Re: Consequence when breaking the caste taboo's in rokari society

From: Grimmund <grimmund_at_jS9v7xpEVVJEwMPDJijzVSWvBG3zyoypEmpjx35ifPaB_0plLk7FjvzCtqNpia92Je8>
Date: Thu, 10 Jan 2008 09:12:09 -0600

On Jan 9, 2008 7:28 AM, <> wrote:

>The distinction is between freemen and serfs. In the real medieval
>world freemen were rarely restricted by law on weaponry - that's one
>of the points about being a freeman. The serf often was.

Sure. I agree completely.

These discussions tend to use "peasants" (in a general sense) to refer to all those folks who are directly involved in farming for a living (as opposed to landowners who oversee tenant farmers, or merchants, tradesmen, adventurers, soldiers, sailors, etc...) which would include both free people and serfs.

While there may be an internal distinction among the peasant farmers between free people (who may go armed) and unfree people (who may not go armed) the larger question tends to be 'Are the poor farmers who work in the dirt allowed to carry weapons at all?'

(Part of that, too, is going to be a question of context. Technically, where I live, I can legally carry a loaded rifle, walking around town, slung over my shoulder. Practically, unless I'm on my own property, at a gun range, or it's hunting season, I'm in a hunting area, and I'm dressed like a hunter, if I walk around with a loaded rifle, I'm almost certainly going to be stopped by the police and ticketed for "disorderly conduct" or "public disturbance" or something similar, which, again technically, is not a weapons charge. It's not that being armed is illegal, in itself; it is a matter of where and what I carry.)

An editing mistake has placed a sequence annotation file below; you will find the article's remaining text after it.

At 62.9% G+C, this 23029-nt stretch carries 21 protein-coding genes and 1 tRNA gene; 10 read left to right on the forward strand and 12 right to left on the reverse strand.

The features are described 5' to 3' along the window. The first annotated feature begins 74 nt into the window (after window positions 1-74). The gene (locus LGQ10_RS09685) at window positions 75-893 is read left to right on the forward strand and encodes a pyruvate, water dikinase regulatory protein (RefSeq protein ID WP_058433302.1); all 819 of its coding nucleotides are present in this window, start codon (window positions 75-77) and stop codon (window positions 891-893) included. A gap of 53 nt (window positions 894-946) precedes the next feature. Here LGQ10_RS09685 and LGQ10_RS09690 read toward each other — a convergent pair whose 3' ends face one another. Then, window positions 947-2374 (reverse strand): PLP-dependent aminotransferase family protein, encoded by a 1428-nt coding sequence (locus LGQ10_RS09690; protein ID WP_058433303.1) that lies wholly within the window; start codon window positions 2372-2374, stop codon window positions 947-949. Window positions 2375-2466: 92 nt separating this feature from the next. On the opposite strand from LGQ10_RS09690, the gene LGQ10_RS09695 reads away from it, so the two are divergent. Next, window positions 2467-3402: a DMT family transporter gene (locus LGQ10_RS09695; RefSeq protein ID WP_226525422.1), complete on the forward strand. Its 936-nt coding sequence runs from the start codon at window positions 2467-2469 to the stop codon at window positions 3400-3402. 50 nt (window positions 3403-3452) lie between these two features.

> >a grain flail would not
> >typically be the first choice.
> At least they won't hit themselves with it.

I don't know about that; I've seen plenty of people conk themselves with a set of nunchuks. Which is, pretty much, what we mean by 'grain flail'. Yes?

> >2. What would loyal peasant levies be armed with?
> >spears, because they are cheap and easy to make.
> I'm not convinced about this. The spearmen gradually disappears
> from most of europe as the feudal system becomes fully established.

Sure. You also see a transition to more (and heavier) cavalry and armor, and a general professionalization of armies.

Simple stabbing/slashing spears give way to more complex polearms with greater reach (8-10 feet or more), chopping surfaces for battering heavily armored opponents, hooks for snagging and dismounting cavalry (and yanking shields out of position), and pointy in-line spikes for stabbing into narrow gaps in armor. You also see some spears get much longer (12-15' pikes) and deployed in several ranks as a defense against cavalry. (In Japan, IIRC, you sometimes see spears redesigned as purely stabbing weapons, a spike on a stick with no cutting edge, designed only for stabbing, to punch through armor.)

> Yes, and why the group tactics are easier to learn than individual
> ones.

I do not believe that is true. Fighting one on one, you've got a lot more ability to maneuver and control the space between you and your foe, which is particularly important when fighting with a spear, because you *do* loose a lot of your offensive ability if the opponent gets past your spearpoint. At that point, if you haven't got a backup weapon for close work, your best bet is to back up to get back to your optimum range (and if you're fighting someone with a sword/axe/mace/etc, outside of their effective range...) You can also swing the spear like a quarter-staff, use the haft to block or smash (like a quarterstaff) etc.